May 12, 2000 Armed with the strongest evidence to date, researchers at the UW Medical School have established that sleep apnea -- episodes of breathing pauses during sleep -- is likely to be an important cause of hypertension. Results of their eight-year study involving more than 700 people appear in this week's (May 11) New England Journal of Medicine.
The UW researchers found that even mild to moderate levels of sleep apnea produced a substantial risk of hypertension. And the graver the sleep apnea, the greater the likelihood of developing hypertension, they observed. The new data come form the Wisconsin Sleep Cohort Study (WSCS), an on-going, population-based investigation of cardiopulmonary problems linked to sleep disorders. Funded by the National Heart, Lung and Blood Institute (NHLBI), the WSCS is directed by Dr. Terry Young, UW Medical School professor of preventive medicine.
According to NHLBI Director Dr. Claude Lenfant, "This study dramatically enhances our understanding of the role of sleep apnea in hypertension and provides additional evidence that it may be an independent risk factor for hypertension. Once we have additional follow-up data from the large NHLBI Sleep Heart Health Study, we should be able to make a more reliable determination of the precise role of sleep apnea as a risk factor for cardiovascular disease."
Most previous studies of sleep apnea and hypertension have provided only a cross sectional, or a one-glimpse-in-time, look at the simultaneous occurrence of the two disorders, according to lead author Dr. Paul Peppard of the UW Medical School department of preventive medicine. Some studies have been based on participants' individual reports of snoring, but not on objectively assessed sleep apnea.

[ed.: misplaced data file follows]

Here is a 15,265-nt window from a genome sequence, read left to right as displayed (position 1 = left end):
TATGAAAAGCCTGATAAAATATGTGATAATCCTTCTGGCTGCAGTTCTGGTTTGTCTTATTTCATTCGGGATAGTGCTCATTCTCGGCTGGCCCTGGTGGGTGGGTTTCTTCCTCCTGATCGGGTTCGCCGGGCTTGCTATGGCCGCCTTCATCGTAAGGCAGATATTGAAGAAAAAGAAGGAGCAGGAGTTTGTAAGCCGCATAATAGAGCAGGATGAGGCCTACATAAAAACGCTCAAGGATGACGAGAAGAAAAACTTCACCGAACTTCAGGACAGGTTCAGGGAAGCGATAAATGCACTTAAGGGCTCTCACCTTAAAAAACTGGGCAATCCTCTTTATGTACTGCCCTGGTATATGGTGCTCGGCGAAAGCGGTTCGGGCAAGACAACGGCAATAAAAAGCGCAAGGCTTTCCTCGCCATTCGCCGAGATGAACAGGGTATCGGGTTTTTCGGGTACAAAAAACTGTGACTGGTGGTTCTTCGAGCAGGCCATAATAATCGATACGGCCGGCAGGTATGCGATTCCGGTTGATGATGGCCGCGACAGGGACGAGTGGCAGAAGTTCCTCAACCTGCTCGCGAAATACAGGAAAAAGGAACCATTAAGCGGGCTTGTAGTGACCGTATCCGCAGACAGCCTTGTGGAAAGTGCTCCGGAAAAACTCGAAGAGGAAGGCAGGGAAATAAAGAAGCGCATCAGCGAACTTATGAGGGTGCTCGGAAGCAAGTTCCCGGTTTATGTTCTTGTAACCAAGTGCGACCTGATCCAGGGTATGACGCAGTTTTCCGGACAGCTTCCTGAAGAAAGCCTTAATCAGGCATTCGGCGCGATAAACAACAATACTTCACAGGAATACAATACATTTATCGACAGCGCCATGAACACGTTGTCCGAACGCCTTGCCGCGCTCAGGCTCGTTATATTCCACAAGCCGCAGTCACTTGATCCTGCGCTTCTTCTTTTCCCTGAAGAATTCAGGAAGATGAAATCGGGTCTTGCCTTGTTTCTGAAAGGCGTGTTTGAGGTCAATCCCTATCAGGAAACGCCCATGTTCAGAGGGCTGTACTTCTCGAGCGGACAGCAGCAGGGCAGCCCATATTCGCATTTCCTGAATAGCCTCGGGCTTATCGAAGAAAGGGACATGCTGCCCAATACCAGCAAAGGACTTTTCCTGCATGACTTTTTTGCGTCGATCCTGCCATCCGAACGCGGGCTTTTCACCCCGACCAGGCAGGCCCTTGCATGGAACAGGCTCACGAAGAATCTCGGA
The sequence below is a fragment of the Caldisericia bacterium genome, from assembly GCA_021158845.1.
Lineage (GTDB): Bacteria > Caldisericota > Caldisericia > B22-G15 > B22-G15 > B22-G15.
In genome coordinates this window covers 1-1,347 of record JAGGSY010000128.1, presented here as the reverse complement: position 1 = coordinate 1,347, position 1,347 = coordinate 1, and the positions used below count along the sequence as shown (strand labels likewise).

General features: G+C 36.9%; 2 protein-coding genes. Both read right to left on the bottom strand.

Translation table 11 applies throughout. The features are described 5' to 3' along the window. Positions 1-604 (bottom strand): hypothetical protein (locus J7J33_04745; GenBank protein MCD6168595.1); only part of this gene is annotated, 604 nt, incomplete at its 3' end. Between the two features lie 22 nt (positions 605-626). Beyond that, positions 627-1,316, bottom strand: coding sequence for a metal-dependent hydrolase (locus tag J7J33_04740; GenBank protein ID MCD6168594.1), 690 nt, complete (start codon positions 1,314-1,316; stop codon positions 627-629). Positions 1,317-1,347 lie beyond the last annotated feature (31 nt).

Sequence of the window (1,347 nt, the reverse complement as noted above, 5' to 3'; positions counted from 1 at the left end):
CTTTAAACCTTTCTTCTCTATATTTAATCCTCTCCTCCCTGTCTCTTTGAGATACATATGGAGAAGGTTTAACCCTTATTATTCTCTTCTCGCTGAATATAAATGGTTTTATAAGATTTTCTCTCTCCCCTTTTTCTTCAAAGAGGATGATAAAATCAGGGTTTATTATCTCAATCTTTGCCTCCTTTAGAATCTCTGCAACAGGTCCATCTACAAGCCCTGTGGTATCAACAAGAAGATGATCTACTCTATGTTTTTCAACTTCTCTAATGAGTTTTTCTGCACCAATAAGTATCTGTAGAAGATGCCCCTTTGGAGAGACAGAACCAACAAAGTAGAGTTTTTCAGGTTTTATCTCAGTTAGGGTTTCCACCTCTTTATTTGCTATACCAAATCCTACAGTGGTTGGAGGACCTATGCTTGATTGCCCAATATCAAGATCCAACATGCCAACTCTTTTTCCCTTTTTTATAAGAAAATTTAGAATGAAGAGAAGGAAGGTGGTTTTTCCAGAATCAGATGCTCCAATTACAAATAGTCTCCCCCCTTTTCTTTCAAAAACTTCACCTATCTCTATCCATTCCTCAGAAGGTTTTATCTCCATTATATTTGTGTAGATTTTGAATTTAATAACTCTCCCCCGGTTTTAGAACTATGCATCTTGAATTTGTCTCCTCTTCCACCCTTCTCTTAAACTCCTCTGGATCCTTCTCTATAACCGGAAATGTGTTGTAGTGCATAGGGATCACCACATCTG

"Our findings indicate that sleep apnea might be an important factor in the development of hypertension over time," said Peppard.
In the study, 709 WSCS participants, all randomly selected state employes, were monitored in an overnight stay in a special sleep laboratory at UW Hospital and Clinics' General Clinical Research Center. Researchers measured the number of episodes of breathing pauses each participant had during sleep to determine the presence and severity of sleep apnea. Five to fifteen pauses per hour represented mild to moderate sleep apnea; 15 or more pauses indicated moderate to severe sleep apnea. Participant health was reassessed four years later and in some cases eight years later as well.
The Wisconsin team statistically accounted for other factors related to hypertension--age, gender, weight, menopause, smoking, alcohol use and education--but still found that sleep apnea played a significant and independent role in hypertension risk. People with mild to moderate sleep apnea were twice as likely to become hypertensive; people with moderate to severe sleep apnea were almost three times as likely to become hypertensive.
"These findings tell us that clinicians should take seriously any symptoms or signs of sleep apnea in their patients," said Peppard. "New public health programs may also be important in helping people make lifestyle changes that offer protection against sleep apnea and its consequences."
Earlier findings from the Wisconsin Sleep Cohort Study include: sleep apnea is much more common than previously thought (New England Journal of Medicine, April 27, 1993); smoking puts people at high risk for sleep apnea (Archives of Internal Medicine, Oct. 10, 1994); doctors fail to recognize sleep apnea in women (Archives of Internal Medicine, Dec., 1996); people with undiagnosed sleep apnea may be at greater risk of automobile accidents (Sleep, Aug., 1997).
"We are now studying whether sleep apnea aggravates existing cardiovascular disease and whether modifying the severity of sleep apnea may reduce the risk of hypertension and other health problems," noted Young.
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